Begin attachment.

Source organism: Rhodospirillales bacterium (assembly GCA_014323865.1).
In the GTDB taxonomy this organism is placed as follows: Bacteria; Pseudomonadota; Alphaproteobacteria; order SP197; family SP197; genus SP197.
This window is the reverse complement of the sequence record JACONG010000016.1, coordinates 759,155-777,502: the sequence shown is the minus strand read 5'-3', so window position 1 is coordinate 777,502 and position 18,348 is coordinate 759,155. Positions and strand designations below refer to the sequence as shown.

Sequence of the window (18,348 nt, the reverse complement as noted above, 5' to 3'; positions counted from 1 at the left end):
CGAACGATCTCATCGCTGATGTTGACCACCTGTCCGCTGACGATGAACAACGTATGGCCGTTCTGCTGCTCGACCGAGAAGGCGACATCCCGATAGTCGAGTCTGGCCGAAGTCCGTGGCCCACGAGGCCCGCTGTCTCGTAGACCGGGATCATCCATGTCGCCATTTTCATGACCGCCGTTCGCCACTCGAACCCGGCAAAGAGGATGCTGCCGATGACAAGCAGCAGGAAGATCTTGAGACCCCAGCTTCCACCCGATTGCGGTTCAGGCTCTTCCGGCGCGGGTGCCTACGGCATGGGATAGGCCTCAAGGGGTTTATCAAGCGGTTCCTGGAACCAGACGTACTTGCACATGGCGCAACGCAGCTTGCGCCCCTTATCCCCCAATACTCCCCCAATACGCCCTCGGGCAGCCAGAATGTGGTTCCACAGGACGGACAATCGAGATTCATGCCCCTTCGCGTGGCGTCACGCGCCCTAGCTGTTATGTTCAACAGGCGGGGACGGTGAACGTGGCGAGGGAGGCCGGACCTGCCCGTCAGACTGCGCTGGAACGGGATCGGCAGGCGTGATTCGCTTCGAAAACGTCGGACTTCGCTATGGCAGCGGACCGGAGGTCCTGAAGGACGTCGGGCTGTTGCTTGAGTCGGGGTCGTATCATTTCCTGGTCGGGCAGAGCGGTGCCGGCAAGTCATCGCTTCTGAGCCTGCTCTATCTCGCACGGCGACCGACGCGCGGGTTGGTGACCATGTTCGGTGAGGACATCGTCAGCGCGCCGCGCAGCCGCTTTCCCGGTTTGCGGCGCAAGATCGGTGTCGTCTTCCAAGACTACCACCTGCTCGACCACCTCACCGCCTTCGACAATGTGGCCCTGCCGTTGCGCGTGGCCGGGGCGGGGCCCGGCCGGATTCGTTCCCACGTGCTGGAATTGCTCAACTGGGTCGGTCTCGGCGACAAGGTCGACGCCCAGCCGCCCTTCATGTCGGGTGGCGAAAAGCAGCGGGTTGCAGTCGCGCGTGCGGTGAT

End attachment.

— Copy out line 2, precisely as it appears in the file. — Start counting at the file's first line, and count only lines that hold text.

In the GTDB taxonomy this organism is placed as follows: Bacteria; Pseudomonadota; Alphaproteobacteria; order SP197; family SP197; genus SP197.